Significance of factors in the Logistic Regression Model of Factors (Rules) Influencing Individual Subjects' Treatment Choices. Table presents coefficients and p-values (below in italics) indicating the significance of each predictive factor,,in a logistic regression model of treatment choice, in each subject (as described in Methods). Coefficients shown here describe the probability that the subject would choose Drug A. Subject 18 chose the same medication for all patients during the Testing Phase. DM, diabetes mellitus. High performers are highlighted in bold.


Table S4.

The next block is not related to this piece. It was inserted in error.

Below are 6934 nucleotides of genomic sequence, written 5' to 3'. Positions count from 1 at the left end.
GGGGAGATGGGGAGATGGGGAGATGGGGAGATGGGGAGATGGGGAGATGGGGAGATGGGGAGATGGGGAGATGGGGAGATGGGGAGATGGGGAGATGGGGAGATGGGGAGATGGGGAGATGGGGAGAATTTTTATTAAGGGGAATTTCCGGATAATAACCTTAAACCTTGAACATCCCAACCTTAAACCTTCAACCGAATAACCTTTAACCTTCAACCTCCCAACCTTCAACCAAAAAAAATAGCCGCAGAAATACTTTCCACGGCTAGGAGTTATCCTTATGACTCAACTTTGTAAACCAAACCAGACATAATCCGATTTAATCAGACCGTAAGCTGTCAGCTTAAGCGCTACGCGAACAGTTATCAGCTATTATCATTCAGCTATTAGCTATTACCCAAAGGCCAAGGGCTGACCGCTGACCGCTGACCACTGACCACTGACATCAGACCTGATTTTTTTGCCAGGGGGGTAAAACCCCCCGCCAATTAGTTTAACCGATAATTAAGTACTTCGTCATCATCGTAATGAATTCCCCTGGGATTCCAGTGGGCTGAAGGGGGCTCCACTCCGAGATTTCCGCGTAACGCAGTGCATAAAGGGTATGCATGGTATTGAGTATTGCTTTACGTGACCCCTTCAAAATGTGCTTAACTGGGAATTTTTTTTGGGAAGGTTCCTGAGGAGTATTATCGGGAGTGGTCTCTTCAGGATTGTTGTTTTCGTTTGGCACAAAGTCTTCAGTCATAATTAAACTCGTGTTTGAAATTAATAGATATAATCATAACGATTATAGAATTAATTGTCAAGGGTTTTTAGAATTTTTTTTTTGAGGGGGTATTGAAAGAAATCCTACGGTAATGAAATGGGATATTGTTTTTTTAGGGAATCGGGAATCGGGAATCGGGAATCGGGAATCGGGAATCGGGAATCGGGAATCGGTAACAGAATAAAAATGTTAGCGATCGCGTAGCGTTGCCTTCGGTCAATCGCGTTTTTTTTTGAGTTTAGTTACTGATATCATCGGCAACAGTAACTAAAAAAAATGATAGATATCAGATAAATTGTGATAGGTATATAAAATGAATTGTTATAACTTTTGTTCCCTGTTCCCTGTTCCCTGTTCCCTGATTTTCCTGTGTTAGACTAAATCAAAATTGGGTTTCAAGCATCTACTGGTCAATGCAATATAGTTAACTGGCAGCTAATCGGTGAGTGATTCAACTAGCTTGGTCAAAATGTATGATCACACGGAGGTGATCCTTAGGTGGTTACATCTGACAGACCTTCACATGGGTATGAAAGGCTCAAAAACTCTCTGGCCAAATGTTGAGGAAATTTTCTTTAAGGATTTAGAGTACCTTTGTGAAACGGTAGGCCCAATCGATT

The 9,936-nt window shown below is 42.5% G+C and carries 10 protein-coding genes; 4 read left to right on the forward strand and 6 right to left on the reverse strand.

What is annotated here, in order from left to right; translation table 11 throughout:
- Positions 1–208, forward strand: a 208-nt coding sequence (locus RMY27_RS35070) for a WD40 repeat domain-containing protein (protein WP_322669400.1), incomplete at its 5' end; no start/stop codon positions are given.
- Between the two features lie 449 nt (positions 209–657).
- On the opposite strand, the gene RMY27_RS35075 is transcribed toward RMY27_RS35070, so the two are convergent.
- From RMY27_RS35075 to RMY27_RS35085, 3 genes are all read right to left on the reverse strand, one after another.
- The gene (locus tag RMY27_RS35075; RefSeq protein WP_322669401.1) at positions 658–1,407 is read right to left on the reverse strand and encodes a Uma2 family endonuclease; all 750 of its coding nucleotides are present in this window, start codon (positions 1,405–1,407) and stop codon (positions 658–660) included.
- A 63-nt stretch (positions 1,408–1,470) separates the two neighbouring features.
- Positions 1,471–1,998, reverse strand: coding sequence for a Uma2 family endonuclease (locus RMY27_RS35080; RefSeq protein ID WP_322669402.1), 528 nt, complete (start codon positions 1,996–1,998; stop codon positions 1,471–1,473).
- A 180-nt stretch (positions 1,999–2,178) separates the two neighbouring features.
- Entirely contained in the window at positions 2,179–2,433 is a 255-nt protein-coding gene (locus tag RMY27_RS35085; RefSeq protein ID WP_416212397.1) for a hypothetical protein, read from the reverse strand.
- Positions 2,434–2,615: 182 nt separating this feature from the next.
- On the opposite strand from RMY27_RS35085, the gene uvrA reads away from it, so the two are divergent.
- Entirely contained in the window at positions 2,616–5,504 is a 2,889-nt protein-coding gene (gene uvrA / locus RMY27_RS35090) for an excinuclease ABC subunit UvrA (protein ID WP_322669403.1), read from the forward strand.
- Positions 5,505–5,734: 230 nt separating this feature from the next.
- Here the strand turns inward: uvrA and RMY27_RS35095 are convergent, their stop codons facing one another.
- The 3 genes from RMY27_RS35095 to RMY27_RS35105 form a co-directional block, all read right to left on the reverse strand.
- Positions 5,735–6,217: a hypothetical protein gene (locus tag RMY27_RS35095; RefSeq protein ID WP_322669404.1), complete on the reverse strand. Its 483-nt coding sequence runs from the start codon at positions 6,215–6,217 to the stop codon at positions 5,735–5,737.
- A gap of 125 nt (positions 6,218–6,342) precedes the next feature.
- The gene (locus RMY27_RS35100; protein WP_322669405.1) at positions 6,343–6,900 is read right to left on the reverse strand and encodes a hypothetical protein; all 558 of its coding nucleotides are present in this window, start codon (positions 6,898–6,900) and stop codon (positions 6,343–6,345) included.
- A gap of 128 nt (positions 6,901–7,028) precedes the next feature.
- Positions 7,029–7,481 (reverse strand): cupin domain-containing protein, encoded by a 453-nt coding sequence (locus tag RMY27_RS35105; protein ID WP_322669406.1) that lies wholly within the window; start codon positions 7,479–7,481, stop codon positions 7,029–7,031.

Assessment of significant predictive factors in the training encounter set for each individual subject. Although the training scenario sequence and the outcome of each of the two available choices was held fixed across all subjects, each subject still made a unique sequence of choices and thus saw a unique set of outcomes. Theoretically, a subject could have encountered a statistical difference in efficacy with, for example, smoking status, simply through chance sampling of the fixed outcomes. Hence, we assessed whether subjects' treatment rules inadvertently reflected real trends in the Training Phase. For each subject, we performed another logistic regression of all 6 factors against Training Phase outcomes for each drug. This allowed us determine, for each subject's unique set of outcomes, whether the two treatment choices actually did have significantly different efficacy as predicted by diabetes or any of the other patient factors. This table presents p-values indicating, for each factor, the significance of the observed differences in efficacy between the two medications, based on the specific sequence of choices and outcomes seen by each individual subject during training. P-values<0.05 are indicated in boldface. This model confirmed that diabetes status predicted optimal choice (p<0.05) in 33 of 35 subjects' training sets. Subject 10 mostly chose a single drug for diabetic patients during training, so would have been unable to determine differential efficacy. Only in subjects 1 and 3 did a single treatment-irrelevant factor inadvertently achieve predictive significance during training. Subject 1 still did not develop a significant treatment rule around this factor. Subject 3 did develop a rule around the factor, as well as 3 other confirmed irrelevant factors.